Skip to content

The Hall of Fame ballot will be announced today

Nov 28, 2012, 6:52 AM EDT

Brace Yourself

Many of you hate Hall of Fame arguments. Many of you hate steroids arguments. If that’s the case, you may want to skip about half of all baseball content written between now and the end of the year. Why? Because the 2013 Hall of Fame ballot will be announced at noon today, and it represents a watershed moment for both the Hall of Fame and the subject of performance enhancing drugs in baseball. The arguments, they shall be epic. Don’t say you weren’t warned.

The main event, obviously, is the debut of Barry Bonds, Roger Clemens and Sammy Sosa on the Hall of Fame ballot.  All three were considered locks for the Hall at one point, their cases so obvious that detailing them here seems superfluous. But their associations with PEDS — or, less charitably, their perceived public relations deficiencies in handling their association with PEDS — makes all three extreme long shots at induction. Indeed, I would bet there is a non-trivial chance that Sosa gets such little support he could fall off the ballot in the next couple of years.

But it’s not just those three. Also making their debut today will be Craig Biggio, Mike Piazza and Curt Schilling. Biggio had 3000 hits and no one has yet to publicly accuse him of taking PEDS, so you’d have to think he stands a good shot. Schilling’s baseball case was less of a lock — he had big moments and great years, but not as many as other inductees — but he has many supporters. Piazza would seem to be a no-brainer inductee, but a whisper campaign about his alleged PED use has existed for some time despite there being no public evidence whatsoever that he used them. It will likely give many voters pause.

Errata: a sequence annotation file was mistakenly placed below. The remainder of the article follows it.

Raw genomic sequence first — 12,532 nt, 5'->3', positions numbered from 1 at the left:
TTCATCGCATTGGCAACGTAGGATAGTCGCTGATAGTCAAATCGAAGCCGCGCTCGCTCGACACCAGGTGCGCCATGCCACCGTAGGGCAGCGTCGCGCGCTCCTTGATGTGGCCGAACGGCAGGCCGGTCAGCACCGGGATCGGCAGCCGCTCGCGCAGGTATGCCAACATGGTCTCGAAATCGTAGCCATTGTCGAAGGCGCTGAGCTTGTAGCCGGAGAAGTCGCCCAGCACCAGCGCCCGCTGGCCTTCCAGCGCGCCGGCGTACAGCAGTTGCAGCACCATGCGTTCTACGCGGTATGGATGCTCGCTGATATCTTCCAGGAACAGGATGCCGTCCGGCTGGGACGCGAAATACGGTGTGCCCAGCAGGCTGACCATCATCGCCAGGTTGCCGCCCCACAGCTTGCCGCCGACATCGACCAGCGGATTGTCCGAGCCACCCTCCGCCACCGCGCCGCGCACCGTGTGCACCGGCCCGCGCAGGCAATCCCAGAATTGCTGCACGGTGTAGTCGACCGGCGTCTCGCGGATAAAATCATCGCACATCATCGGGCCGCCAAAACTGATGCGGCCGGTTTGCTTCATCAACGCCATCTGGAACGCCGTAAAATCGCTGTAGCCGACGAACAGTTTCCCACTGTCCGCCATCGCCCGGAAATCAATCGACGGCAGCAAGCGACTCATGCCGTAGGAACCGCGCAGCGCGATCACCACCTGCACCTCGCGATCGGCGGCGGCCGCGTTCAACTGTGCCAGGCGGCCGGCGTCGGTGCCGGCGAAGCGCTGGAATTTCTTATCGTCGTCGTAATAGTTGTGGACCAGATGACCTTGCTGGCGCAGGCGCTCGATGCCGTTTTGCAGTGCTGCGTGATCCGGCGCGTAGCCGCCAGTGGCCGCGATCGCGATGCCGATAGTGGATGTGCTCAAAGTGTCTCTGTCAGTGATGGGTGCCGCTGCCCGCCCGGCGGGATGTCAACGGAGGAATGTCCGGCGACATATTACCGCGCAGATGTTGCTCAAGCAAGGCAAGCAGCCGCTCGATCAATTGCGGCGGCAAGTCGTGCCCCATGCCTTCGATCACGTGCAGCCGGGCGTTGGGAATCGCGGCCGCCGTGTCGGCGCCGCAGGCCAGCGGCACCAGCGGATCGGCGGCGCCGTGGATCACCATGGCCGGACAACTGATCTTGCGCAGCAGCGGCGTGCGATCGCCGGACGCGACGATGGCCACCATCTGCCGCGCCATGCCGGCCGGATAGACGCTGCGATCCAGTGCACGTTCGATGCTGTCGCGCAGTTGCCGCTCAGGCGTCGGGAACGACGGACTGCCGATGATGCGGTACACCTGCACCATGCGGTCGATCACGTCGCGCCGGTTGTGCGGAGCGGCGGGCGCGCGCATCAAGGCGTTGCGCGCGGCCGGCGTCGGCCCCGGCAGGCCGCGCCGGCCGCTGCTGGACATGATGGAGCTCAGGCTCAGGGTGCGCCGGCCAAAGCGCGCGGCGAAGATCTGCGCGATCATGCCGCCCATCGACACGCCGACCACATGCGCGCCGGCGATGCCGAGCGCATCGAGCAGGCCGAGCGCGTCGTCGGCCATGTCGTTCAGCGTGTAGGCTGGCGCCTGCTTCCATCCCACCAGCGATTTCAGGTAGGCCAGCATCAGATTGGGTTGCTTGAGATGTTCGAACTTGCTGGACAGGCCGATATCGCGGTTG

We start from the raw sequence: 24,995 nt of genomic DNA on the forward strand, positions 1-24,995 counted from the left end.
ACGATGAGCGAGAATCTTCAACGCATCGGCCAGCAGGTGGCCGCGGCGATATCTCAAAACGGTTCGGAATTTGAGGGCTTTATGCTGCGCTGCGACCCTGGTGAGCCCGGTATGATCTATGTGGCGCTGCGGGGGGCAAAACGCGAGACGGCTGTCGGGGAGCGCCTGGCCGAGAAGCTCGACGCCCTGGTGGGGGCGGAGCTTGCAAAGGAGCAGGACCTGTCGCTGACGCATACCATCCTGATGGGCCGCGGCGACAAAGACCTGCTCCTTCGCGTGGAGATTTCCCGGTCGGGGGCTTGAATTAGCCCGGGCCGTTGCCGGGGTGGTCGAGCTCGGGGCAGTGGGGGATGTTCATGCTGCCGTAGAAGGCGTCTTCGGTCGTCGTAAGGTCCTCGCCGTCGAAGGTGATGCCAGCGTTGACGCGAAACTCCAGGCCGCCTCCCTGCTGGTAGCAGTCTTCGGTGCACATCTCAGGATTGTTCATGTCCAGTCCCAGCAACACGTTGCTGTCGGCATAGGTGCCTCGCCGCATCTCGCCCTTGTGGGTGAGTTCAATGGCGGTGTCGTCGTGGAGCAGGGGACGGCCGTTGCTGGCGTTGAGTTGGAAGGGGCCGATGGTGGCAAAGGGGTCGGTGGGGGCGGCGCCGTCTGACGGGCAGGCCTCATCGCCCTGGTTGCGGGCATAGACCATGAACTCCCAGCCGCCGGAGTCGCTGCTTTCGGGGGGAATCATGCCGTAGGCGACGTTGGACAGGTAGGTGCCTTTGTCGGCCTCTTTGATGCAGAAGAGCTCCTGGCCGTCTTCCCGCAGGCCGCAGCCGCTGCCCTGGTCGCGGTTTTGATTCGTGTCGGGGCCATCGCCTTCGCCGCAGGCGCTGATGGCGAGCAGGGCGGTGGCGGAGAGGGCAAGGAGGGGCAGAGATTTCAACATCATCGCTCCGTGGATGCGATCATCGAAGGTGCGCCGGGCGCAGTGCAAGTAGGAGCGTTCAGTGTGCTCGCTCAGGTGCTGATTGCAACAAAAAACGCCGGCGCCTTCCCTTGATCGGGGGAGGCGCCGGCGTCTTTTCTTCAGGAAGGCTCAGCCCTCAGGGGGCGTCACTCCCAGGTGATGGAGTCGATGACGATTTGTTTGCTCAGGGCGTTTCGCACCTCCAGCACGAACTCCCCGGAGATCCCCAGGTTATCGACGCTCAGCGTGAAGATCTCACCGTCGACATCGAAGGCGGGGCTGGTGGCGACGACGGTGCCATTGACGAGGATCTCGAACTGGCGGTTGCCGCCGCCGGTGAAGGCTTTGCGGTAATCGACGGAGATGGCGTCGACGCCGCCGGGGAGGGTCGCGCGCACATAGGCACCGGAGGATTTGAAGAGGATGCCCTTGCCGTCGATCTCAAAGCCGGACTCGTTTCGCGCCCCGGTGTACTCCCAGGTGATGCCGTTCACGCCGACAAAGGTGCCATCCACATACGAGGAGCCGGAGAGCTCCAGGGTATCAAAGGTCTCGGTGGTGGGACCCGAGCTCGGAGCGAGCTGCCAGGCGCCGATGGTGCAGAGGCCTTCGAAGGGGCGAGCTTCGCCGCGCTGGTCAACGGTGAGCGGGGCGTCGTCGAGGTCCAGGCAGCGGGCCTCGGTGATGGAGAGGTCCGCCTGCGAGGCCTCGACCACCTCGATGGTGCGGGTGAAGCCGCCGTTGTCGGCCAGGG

Jack Morris, Jeff Bagwell and Tim Raines are holdover candidates. Morris has been on the ballot since 2000 and is running out of time (players can appear for 15 years without being inducted before falling off). He received 67% of the vote last year, so he’s a good bet to receive the 75% necessary for induction this year, despite his on-the-merits baseball case being among the weaker ones in recent memory. In contrast, Tim Raines — who does not have PED associations and whose bonafides are ridiculously strong — has received short shrift and will likely fall short again. Bagwell was one of the best first basemen in baseball history, but unsubstantiated steroid allegations have kept his vote totals low. They will likely remain too low for induction.

If you’ve gotten the sense that the Hall of Fame voting process is in Bizarro Land, you are correct. The most worthy candidates like Barry Bonds are and likely will continue to be shut out. The more marginal candidates like Jack Morris are being ushered into Cooperstown. Cold hard facts of a stat sheet are being wholly ignored while gossip, rumor, innuendo and in some cases flat out slander are being elevated to imperative-creating gospel. In short, the Baseball Writers Association of America has damn near lost its mind when it comes to Hall of Fame voting.